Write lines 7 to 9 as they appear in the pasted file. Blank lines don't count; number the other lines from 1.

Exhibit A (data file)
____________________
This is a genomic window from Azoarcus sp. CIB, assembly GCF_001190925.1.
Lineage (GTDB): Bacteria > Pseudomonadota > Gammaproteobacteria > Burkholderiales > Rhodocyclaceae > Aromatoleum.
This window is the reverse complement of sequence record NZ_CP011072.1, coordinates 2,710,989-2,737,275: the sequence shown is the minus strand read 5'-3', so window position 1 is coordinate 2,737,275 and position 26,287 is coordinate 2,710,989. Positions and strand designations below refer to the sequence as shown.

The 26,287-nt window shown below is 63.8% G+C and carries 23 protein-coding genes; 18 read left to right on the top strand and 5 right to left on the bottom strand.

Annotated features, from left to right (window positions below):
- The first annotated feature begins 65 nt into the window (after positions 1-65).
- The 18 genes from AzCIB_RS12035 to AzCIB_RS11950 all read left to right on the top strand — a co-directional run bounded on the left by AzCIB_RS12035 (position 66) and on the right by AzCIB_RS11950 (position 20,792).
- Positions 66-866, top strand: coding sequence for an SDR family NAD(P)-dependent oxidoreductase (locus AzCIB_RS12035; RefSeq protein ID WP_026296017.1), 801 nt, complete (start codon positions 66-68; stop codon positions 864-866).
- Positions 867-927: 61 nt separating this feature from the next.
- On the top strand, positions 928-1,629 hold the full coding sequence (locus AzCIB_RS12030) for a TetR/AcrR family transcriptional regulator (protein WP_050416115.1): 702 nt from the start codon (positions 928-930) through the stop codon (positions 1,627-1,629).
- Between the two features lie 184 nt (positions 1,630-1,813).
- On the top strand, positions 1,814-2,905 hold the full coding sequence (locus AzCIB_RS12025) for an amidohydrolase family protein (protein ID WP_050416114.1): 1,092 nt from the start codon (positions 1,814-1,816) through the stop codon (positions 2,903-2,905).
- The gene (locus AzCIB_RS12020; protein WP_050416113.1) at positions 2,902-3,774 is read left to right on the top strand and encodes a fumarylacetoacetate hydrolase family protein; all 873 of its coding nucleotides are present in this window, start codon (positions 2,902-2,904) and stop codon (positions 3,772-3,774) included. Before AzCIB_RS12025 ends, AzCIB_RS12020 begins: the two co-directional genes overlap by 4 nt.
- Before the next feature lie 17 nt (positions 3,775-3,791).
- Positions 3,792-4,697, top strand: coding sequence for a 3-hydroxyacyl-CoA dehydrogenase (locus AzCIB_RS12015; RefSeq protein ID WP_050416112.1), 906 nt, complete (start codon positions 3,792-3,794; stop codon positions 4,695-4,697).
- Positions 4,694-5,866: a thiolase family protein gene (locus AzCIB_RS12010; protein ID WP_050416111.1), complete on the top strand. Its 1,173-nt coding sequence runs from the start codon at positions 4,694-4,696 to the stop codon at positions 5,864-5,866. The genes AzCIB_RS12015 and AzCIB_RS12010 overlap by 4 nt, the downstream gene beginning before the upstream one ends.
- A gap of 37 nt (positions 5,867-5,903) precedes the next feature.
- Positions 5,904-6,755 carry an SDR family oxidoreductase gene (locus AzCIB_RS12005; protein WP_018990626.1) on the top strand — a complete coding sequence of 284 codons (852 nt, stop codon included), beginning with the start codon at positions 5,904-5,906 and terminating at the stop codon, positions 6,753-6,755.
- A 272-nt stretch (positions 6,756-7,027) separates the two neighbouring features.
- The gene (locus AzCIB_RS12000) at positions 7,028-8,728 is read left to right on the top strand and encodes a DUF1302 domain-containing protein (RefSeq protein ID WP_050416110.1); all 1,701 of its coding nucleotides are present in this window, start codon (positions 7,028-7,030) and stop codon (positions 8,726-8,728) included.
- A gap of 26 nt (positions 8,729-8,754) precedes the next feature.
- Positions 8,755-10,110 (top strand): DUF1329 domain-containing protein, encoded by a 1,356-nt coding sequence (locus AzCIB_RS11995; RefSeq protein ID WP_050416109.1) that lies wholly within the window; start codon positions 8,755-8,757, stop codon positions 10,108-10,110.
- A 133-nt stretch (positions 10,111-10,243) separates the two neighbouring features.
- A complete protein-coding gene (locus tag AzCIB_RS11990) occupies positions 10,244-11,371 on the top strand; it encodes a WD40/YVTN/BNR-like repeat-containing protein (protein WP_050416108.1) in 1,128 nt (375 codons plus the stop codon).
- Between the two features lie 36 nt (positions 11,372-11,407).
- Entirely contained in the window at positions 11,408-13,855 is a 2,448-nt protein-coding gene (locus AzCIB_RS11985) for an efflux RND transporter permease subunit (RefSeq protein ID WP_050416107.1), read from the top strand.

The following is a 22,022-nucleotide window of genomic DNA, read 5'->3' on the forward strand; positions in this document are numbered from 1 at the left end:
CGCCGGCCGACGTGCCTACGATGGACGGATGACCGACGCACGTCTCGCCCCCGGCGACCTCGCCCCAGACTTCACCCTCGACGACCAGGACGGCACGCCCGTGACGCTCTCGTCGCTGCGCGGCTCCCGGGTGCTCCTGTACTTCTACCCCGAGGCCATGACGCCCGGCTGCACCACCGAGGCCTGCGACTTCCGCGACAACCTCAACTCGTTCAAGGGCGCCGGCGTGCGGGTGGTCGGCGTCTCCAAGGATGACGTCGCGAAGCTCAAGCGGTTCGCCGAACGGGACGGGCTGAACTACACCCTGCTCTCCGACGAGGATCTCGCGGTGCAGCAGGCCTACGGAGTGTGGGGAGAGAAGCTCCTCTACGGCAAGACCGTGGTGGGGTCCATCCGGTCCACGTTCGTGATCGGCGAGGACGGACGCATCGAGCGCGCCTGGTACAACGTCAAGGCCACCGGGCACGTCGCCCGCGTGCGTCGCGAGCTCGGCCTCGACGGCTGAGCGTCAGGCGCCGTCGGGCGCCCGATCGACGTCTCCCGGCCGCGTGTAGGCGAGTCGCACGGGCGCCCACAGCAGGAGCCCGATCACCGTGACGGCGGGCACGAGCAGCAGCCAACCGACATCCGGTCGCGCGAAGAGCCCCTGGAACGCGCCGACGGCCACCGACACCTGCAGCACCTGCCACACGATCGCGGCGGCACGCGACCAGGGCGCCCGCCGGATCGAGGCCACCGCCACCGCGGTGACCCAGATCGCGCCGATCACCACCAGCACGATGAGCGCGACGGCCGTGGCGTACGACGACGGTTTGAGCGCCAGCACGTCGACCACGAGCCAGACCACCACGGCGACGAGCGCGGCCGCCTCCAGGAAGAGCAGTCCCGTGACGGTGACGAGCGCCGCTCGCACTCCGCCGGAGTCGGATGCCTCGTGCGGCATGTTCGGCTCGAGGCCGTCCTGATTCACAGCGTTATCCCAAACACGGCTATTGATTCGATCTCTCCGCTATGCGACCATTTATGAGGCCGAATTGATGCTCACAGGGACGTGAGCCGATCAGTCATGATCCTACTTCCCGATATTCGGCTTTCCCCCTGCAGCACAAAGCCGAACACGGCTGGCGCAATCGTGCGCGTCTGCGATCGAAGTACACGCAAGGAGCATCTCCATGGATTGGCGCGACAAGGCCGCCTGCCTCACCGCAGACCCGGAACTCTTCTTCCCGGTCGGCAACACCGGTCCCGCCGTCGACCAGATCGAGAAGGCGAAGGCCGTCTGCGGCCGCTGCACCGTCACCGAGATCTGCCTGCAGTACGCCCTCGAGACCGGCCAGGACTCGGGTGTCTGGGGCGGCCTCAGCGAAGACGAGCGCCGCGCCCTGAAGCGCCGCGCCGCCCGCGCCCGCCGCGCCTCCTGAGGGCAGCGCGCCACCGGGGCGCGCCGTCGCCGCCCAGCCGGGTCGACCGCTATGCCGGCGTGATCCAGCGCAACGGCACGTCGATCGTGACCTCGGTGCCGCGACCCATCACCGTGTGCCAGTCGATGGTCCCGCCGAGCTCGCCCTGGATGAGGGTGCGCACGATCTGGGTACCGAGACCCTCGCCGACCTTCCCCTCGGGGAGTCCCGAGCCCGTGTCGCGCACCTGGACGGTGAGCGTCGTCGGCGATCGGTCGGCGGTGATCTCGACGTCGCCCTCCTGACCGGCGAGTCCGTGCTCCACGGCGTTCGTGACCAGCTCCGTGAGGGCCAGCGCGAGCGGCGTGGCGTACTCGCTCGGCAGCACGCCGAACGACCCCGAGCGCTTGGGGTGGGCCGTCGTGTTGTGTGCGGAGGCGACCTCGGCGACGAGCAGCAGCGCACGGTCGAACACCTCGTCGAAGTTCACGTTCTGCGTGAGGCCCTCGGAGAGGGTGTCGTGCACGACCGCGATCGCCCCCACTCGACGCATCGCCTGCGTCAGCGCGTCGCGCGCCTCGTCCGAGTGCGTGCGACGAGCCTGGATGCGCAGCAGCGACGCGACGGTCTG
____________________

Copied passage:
- The 18 genes from AzCIB_RS12035 to AzCIB_RS11950 all read left to right on the top strand — a co-directional run bounded on the left by AzCIB_RS12035 (position 66) and on the right by AzCIB_RS11950 (position 20,792).
- Positions 66-866, top strand: coding sequence for an SDR family NAD(P)-dependent oxidoreductase (locus AzCIB_RS12035; RefSeq protein ID WP_026296017.1), 801 nt, complete (start codon positions 66-68; stop codon positions 864-866).
- Positions 867-927: 61 nt separating this feature from the next.